Caffeine BrainApril 18, 2012 Written by JP [Font too small?]
For the next few moments, I’d like you to conjure up an image of what you think caffeine does to the brain. Did you come up with negative or positive imagery? When I think of caffeinated beverages such as coffee, hot cocoa or tea, I associate them with the promotion of brain health. I know this goes against the common stereotype of caffeine as overly stimulating. However, modern science is starting to show a consistently positive trend in trials investigating the role of caffeine consumption and neuroprotection.
A recent review by the Mid-America Heart Institute at Saint Luke’s Hospital in Kansas City, Missouri reports that, compared to nondrinkers, “coffee drinkers may be less likely to develop type 2 diabetes, stroke, depression, death from any cause, and neurodegenerative diseases, including Parkinson’s and Alzheimer’s”. That summary was published in November 2011. Since then, a number of additional publications have appeared that further support these still controversial assertions.
Arguably, the strongest case for the utility of caffeine in neurodegenerative diseases can be found in research relating to Parkinson’s disease (PD). A current examination in the American Journal of Epidemiology reveals that men and women who drink the largest amount of coffee are 25% and 40% less likely to develop PD than nondrinkers. According to a Japanese analysis from July 2011, tea drinkers may be afforded even greater protection of up to 48%. In addition, a recent placebo-controlled, pilot study determined that caffeine supplementation “may improve some motor and nonmotor aspects of PD”. A daily dosage of 400 mg/day was found most effective and relatively well tolerated. However, some participants in the trial reported dose-dependent adverse reactions including anxiety, gastrointestinal discomfort and emerging/worsening tremors. This appears to be similar to the real world experience that most people find with caffeine – some tolerate it well, while others are more sensitive to higher dosages ≥200 mg/day.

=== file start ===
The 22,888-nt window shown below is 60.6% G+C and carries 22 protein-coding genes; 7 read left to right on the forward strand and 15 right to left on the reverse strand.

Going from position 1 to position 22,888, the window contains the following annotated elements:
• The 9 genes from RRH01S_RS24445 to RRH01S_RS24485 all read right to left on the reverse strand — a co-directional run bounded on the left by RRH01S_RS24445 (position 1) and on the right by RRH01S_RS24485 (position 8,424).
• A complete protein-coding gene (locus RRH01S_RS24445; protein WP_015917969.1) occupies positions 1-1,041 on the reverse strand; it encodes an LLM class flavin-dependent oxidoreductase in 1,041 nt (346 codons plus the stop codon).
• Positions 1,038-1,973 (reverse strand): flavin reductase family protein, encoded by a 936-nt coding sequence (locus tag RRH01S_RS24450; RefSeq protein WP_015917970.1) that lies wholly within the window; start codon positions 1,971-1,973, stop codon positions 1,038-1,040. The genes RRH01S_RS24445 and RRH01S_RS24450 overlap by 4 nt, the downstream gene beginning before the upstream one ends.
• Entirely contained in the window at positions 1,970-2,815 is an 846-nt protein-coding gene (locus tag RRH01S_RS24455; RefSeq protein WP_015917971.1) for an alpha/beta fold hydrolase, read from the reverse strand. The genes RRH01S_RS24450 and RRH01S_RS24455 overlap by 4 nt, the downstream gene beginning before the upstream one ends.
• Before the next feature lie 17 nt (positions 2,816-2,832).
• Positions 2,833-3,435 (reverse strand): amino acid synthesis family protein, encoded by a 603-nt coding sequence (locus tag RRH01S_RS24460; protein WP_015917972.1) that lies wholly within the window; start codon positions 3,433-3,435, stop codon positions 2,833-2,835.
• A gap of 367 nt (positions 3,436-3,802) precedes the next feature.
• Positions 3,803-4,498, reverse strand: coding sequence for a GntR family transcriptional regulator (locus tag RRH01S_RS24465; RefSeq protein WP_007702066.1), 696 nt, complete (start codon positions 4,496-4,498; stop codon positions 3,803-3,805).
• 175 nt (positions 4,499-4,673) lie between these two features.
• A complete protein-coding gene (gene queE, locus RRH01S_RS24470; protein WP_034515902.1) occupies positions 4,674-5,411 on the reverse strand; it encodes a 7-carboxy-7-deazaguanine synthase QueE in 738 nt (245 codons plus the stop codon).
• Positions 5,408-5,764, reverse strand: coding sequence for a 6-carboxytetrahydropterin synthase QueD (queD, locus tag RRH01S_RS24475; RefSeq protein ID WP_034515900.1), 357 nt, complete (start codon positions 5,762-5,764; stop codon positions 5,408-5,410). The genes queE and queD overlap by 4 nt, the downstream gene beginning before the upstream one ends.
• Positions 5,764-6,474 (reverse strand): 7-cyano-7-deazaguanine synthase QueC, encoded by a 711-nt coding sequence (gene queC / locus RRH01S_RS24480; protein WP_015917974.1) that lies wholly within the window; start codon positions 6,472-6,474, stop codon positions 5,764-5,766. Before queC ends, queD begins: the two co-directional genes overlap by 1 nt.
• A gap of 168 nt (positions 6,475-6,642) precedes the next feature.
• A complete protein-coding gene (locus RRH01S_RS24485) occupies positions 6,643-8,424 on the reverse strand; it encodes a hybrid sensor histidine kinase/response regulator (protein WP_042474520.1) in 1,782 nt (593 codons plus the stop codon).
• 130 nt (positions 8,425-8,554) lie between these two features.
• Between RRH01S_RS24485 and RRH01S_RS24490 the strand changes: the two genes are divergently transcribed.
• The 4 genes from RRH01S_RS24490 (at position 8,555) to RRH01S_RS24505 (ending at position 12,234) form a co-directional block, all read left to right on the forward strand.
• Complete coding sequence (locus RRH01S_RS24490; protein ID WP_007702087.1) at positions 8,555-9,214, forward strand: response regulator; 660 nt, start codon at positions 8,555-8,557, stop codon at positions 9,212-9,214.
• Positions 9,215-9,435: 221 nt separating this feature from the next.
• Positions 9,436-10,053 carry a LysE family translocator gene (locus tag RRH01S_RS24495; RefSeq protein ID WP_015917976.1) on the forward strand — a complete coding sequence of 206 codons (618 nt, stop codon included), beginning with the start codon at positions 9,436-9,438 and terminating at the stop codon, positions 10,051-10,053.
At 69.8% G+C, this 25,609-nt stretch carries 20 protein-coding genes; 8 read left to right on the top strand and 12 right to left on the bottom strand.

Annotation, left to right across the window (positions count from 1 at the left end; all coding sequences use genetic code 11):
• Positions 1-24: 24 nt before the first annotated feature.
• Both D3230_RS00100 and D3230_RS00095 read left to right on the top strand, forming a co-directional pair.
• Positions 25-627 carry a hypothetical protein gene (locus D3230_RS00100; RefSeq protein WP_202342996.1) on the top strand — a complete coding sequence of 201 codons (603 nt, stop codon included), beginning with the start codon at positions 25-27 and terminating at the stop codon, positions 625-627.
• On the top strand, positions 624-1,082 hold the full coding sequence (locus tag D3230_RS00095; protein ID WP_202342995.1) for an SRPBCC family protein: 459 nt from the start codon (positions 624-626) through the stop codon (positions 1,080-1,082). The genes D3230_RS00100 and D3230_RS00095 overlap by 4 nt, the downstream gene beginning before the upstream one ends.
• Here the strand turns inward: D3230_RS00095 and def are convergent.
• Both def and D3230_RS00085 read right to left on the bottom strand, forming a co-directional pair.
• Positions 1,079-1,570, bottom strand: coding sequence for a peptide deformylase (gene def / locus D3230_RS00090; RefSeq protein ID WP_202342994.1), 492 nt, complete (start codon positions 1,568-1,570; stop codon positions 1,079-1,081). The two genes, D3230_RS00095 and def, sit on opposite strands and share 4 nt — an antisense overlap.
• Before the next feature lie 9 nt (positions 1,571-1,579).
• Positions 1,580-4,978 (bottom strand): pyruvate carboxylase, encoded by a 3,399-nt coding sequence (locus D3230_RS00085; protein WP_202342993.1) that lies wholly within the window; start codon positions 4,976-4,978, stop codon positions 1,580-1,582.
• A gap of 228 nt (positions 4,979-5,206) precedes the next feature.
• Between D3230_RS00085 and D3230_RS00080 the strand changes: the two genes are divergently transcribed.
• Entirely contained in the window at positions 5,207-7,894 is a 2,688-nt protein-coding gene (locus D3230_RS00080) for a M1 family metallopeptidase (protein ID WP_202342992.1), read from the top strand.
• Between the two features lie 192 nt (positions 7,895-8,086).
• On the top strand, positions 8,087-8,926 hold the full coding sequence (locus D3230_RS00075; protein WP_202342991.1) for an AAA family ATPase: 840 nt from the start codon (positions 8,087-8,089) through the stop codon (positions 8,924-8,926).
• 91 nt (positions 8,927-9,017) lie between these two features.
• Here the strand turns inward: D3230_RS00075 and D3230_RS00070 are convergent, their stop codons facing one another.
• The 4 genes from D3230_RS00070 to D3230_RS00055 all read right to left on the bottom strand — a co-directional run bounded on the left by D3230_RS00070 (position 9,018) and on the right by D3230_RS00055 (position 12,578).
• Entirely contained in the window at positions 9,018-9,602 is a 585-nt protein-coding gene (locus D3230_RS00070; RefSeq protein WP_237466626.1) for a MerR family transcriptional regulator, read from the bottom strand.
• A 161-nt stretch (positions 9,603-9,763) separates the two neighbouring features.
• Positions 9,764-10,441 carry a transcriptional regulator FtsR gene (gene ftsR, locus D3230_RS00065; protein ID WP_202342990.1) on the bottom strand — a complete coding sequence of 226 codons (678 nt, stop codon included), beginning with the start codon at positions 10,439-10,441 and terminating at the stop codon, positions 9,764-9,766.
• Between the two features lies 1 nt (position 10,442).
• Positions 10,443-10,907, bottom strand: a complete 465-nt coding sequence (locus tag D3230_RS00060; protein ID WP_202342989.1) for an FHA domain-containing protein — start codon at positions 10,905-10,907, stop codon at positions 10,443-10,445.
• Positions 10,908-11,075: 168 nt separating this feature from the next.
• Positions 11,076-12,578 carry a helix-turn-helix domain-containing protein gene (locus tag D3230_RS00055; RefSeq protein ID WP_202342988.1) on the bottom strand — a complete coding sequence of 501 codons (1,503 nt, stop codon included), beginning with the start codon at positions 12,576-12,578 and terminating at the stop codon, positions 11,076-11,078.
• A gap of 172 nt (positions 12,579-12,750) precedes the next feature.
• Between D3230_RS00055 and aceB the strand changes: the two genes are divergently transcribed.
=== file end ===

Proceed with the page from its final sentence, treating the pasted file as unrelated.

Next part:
The March 2012 issue of the Journal of Alzheimer’s Disease is the latest to draw a link between higher caffeine levels in the blood and a lower risk of dementia and progression to dementia in those with mild cognitive impairment. In this particular examination, coffee was the predominant source of caffeine in the participants’ diets. Previous experiments in animal models of Alzheimer’s disease have concluded that chronic coffee ingestion improves antioxidant status in the brain and cognitive functioning. But, green and white tea may also serve as a good source of caffeine and other phytochemicals which preserve healthier brain function by inhibiting the breakdown of acetylcholine, a neurotransmitter vital for learning and memory. This is a similar mechanism employed by many conventional drugs used to manage dementia.
Presently, scientists are also examining the correlation between coffee and tea intake and decreased incidence of a brain cancer known as adult glioma and clinical depression. Prestigious centers of learning, including the Harvard and Yale Schools of Public Health, are on the case. Thus far, their preliminary findings appear to be quite promising for all those who enjoy a daily cup or more of coffee and/or tea. Further research is being called for and will likely continue in the foreseeable future based on the ongoing popularity of these caffeinated beverages. I think this should be viewed as a very positive development and trend, indeed.
To learn more about the studies referenced in today’s column, please click on the following links:
Study 1 - Cuppa Joe: Friend or Foe? Effects of Chronic Coffee Consumption on … (link)
Study 2 - Caffeine Intake, Smoking, and Risk of Parkinson Disease in Men and … (link)
Study 3 - Intake of Japanese and Chinese Teas Reduces Risk of Parkinson’s … (link)
Study 4 - Caffeine in Parkinson’s Disease: A Pilot Open-Label, Dose- … (link)
Study 5 - High Blood Caffeine Levels in MCI Linked to Lack of Progression … (link)
Study 6 – Chronic Coffee and Caffeine Ingestion Effects on the Cognitive … (link)
Study 7 - Caffeine Synergizes with Another Coffee Component to Increase … (link)
Study 8 - Inhibition of Acetylcholinesterase by Green and White Tea and Their … (link)
Study 9 - Coffee, Tea, Soda, and Caffeine Intake in Relation to Risk of Adult … (link)
Study 10 – Coffee, Caffeine, and Risk of Depression Among Women (link)
Caffeine Intake May Reduce the Risk of Brain Cancer
Source: Am J Clin Nutr. 2010 Nov;92(5):1145-50. (link)
Tags: Cancer, Coffee, Depression, Tea
Posted in Food and Drink, Memory, Mental Health